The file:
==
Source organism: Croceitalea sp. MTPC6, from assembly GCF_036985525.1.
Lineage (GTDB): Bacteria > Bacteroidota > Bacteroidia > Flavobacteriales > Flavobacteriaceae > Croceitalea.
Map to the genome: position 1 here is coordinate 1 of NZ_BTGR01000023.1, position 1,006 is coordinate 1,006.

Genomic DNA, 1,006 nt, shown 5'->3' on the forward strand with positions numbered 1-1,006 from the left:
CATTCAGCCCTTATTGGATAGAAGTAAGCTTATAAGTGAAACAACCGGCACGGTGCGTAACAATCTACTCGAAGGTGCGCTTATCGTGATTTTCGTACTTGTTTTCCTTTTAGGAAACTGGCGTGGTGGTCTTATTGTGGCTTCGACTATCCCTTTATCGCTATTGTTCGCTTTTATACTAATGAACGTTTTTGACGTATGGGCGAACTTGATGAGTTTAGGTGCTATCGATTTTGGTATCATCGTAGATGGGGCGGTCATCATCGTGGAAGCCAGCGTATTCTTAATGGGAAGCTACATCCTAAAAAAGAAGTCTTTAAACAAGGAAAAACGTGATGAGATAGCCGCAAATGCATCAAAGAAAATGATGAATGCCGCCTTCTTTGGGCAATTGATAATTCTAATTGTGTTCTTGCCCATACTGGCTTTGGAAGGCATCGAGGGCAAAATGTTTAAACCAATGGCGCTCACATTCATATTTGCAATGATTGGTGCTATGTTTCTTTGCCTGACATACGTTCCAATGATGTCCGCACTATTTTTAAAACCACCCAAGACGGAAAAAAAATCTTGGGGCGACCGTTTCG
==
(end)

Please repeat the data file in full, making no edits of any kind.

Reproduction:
Source organism: Croceitalea sp. MTPC6, from assembly GCF_036985525.1.
Lineage (GTDB): Bacteria > Bacteroidota > Bacteroidia > Flavobacteriales > Flavobacteriaceae > Croceitalea.
Map to the genome: position 1 here is coordinate 1 of NZ_BTGR01000023.1, position 1,006 is coordinate 1,006.

Genomic DNA, 1,006 nt, shown 5'->3' on the forward strand with positions numbered 1-1,006 from the left:
CATTCAGCCCTTATTGGATAGAAGTAAGCTTATAAGTGAAACAACCGGCACGGTGCGTAACAATCTACTCGAAGGTGCGCTTATCGTGATTTTCGTACTTGTTTTCCTTTTAGGAAACTGGCGTGGTGGTCTTATTGTGGCTTCGACTATCCCTTTATCGCTATTGTTCGCTTTTATACTAATGAACGTTTTTGACGTATGGGCGAACTTGATGAGTTTAGGTGCTATCGATTTTGGTATCATCGTAGATGGGGCGGTCATCATCGTGGAAGCCAGCGTATTCTTAATGGGAAGCTACATCCTAAAAAAGAAGTCTTTAAACAAGGAAAAACGTGATGAGATAGCCGCAAATGCATCAAAGAAAATGATGAATGCCGCCTTCTTTGGGCAATTGATAATTCTAATTGTGTTCTTGCCCATACTGGCTTTGGAAGGCATCGAGGGCAAAATGTTTAAACCAATGGCGCTCACATTCATATTTGCAATGATTGGTGCTATGTTTCTTTGCCTGACATACGTTCCAATGATGTCCGCACTATTTTTAAAACCACCCAAGACGGAAAAAAAATCTTGGGGCGACCGTTTCG